Military and political situation
At the beginning of the American Civil War, Missouri declared that it would be an "armed neutral" in the conflict, and not send materials or men to either side. On April 20, 1861, a secessionist mob seized the Liberty Arsenal, increasing Union concerns in the state. The neutrality was put to a major test on May 10, 1861, in what became known as the Camp Jackson Affair. Governor Claiborne F. Jackson had called out the Missouri Volunteer Militia (MVM) to drill on the edge of St. Louis in Lindell Grove. The governor had clandestinely obtained artillery from the Confederacy and smuggled it into the militia encampment – referred to as "Camp Jackson". Capt. Nathaniel Lyon was aware of this shipment and was concerned the militia would move on the St. Louis Arsenal. Thomas W. Sweeny was put in command of the arsenal's defense, and Lyon surrounded the militia camp with Union troops and home guards, forcing the surrender of the militia. When he marched the prisoners through the streets to the arsenal, some angry members of the crowd began to press against the procession. Taunts and jostling eventually led to gunfire and many deaths, mostly civilians but also several soldiers and members of the militia.
A day later, the Missouri General Assembly created the Missouri State Guard (replacing the MVM) theoretically to defend the state from attacks from perceived enemies from either side of the war (although from its inception, all Missouri State Guard planning focused on conflict with Federal forces). The governor appointed Sterling Price as the commander with the rank of major general of state forces. The state guard was divided into divisions, with each division consisting of units raised from a military district of Missouri and command by a brigadier general. Because much of their recruiting areas were behind Union lines, many divisions were the size of a brigade, consisting of only a few regiments. Fearing Missouri's tilt to the South, William S. Harney, the Federal commander of the U.S. Army's Department of the West (which included Missouri) negotiated the Price-Harney Truce on May 12, 1861, which nominally agreed to cooperation between the U.S. Army and the MSG to maintain order in Missouri and protect it from outside interference. Jackson publicly declared his support for the truce, while secretly requesting that Confederate forces enter Missouri to "liberate" Missouri from Federal control. After complaints by Missouri Unionists, Harney was replaced by Lyon (who was promoted to brigadier general of volunteers), further undermining the fragile truce. On June 12, 1861, Lyon and Jackson met at the St. Louis' Planter's House Hotel in a last attempt to avoid a resumption of fighting. Both sides were inflexible, with Lyon demanding the right to inspect any area of the state for Confederate intervention, and Jackson refusing and demanding that Federal forces be restricted to the St. Louis metropolitan area. The meeting ended with Lyon saying:
This means war. In an hour one of my officers will call for you and conduct you out of my lines.
Lyon sent a force under Sweeney to Springfield while his own forces quickly captured the capital and pursued Jackson, Price, and the now-exiled state government across Missouri. Skirmishes followed, including the Battle of Boonville on June 17 and the Battle of Carthage on July 5. In light of the crisis, the delegates of the Missouri Constitutional Convention that had rejected secession in February reconvened. On July 27, the convention declared the governor's office vacant and selected Hamilton Rowan Gamble to be the new provisional governor.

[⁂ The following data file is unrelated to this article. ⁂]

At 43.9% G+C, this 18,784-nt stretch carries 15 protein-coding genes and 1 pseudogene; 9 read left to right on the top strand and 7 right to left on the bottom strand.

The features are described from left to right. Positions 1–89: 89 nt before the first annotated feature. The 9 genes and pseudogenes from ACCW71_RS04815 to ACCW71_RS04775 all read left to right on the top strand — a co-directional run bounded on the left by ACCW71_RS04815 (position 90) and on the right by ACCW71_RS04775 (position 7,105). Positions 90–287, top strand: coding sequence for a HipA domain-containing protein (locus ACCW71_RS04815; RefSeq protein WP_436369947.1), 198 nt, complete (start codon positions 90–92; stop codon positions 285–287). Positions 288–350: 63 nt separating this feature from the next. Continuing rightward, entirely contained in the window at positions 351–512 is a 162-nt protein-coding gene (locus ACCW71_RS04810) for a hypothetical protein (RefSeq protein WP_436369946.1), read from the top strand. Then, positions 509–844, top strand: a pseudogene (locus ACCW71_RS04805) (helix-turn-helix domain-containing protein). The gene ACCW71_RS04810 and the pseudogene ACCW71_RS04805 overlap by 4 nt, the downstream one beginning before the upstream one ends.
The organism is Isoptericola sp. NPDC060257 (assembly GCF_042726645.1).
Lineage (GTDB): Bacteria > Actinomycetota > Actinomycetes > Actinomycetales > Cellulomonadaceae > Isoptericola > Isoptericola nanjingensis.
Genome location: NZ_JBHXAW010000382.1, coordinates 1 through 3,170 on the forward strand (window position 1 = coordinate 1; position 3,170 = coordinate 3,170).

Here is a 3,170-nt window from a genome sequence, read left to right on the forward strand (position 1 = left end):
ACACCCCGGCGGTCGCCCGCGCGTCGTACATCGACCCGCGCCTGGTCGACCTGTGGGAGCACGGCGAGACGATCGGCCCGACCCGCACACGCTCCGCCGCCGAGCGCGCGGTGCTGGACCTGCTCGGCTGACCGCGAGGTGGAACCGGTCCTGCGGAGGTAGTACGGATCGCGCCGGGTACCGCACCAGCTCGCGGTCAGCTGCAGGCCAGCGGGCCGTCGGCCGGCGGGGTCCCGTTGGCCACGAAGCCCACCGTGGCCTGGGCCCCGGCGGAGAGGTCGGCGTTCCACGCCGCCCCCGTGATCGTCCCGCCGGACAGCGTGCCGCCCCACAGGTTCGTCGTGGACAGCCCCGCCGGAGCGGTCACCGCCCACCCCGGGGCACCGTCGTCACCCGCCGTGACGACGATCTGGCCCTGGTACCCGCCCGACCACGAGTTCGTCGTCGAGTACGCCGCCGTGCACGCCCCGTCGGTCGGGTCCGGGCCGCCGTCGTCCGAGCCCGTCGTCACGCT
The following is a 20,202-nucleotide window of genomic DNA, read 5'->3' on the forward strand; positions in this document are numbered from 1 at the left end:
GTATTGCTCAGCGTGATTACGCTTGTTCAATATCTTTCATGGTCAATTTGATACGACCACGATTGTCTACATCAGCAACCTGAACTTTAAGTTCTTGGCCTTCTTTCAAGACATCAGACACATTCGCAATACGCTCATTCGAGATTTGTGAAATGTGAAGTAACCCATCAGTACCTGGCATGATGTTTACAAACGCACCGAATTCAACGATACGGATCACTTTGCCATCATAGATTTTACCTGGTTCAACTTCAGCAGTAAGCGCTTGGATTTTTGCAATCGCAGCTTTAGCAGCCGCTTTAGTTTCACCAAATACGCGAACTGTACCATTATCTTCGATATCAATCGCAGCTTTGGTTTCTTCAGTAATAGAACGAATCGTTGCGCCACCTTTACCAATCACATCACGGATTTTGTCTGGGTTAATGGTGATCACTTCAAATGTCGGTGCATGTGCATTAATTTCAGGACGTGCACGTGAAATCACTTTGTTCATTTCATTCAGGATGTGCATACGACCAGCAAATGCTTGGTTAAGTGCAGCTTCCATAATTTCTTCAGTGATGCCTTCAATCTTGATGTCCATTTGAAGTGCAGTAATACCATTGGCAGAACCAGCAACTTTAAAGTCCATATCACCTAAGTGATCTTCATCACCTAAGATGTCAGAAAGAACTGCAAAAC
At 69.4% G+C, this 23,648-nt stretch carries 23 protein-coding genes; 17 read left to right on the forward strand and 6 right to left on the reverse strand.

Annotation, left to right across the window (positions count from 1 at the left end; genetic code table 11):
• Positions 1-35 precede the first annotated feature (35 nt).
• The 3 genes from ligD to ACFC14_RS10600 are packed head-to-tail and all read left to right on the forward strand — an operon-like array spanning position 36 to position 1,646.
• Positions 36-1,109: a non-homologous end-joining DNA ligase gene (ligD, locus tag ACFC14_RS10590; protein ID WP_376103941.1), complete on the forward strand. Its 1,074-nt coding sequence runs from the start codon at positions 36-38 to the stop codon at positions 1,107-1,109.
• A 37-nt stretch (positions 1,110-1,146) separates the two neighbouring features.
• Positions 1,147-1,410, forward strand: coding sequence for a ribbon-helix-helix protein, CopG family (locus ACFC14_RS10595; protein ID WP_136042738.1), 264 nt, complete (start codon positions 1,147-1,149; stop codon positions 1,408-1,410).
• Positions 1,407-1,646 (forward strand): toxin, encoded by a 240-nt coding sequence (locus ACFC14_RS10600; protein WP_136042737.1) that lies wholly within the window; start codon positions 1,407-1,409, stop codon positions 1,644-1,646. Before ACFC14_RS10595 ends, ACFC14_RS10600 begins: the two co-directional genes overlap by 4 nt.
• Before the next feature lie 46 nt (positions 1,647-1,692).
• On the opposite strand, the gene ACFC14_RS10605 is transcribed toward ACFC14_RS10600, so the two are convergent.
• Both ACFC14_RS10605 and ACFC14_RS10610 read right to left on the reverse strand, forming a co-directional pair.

By July 13, 1861, Lyon's army of approximately 6,000 men was encamped at Springfield. His force was composed of the 1st, 2nd, 3rd, and 5th Missouri infantry, the 1st Iowa Infantry, the 1st Kansas and 2nd Kansas (infantry, several companies of regular army infantry and cavalry, and three batteries of artillery). He divided the units into four brigades commanded by Major Samuel D. Sturgis, Colonel Franz Sigel, Lieutenant Colonel George Andrews, and Colonel George Dietzler.
By the end of July 1861, the Missouri State Guard was camped about 75 mi (121 km) southwest of Springfield and had been reinforced by Confederate Brigadier General Benjamin McCulloch and Arkansas state militia Brigadier General N. Bart Pearce, making the mixed Missouri/Arkansas/Confederate force over 12,000 strong. They developed plans to attack Springfield, but Lyon marched out of the city on August 1 in an attempt to surprise the Southern forces. The armies' vanguards skirmished at Dug Springs, Missouri on August 2. The Union force emerged as the victor, but Lyon learned he was outnumbered more than two-to-one and retreated back to Springfield. McCulloch, now in command of the Missourian army, gave chase. By August 6, his force was encamped at Wilson's Creek, 10 miles (16 km) southwest of the city. Price favored an immediate attack on Springfield but McCulloch, doubtful about the quality of the Missouri State Guard, preferred to remain in place. After Price threatened to launch an attack without his support, McCulloch agreed to an attack at dawn on the 10th but when a rainstorm started during the evening of the ninth, he cancelled his plans and ordered his troops back to camp.
Outnumbered, Lyon planned to withdraw northeast to Rolla to reinforce and resupply, but not before launching a surprise attack on the Missourian camp to delay pursuit. Sigel proposed striking McCullough in a pincer movement, which would split the already outnumbered Union force; he planned to lead 1,200 men in a flanking maneuver while the main body under Lyon struck from the north. Lyon concurred, and in accord with Sigel's plan, the Union army marched out of Springfield on the rainy night of August 9, 1861, leaving about 1,000 men to protect supplies and cover the retreat.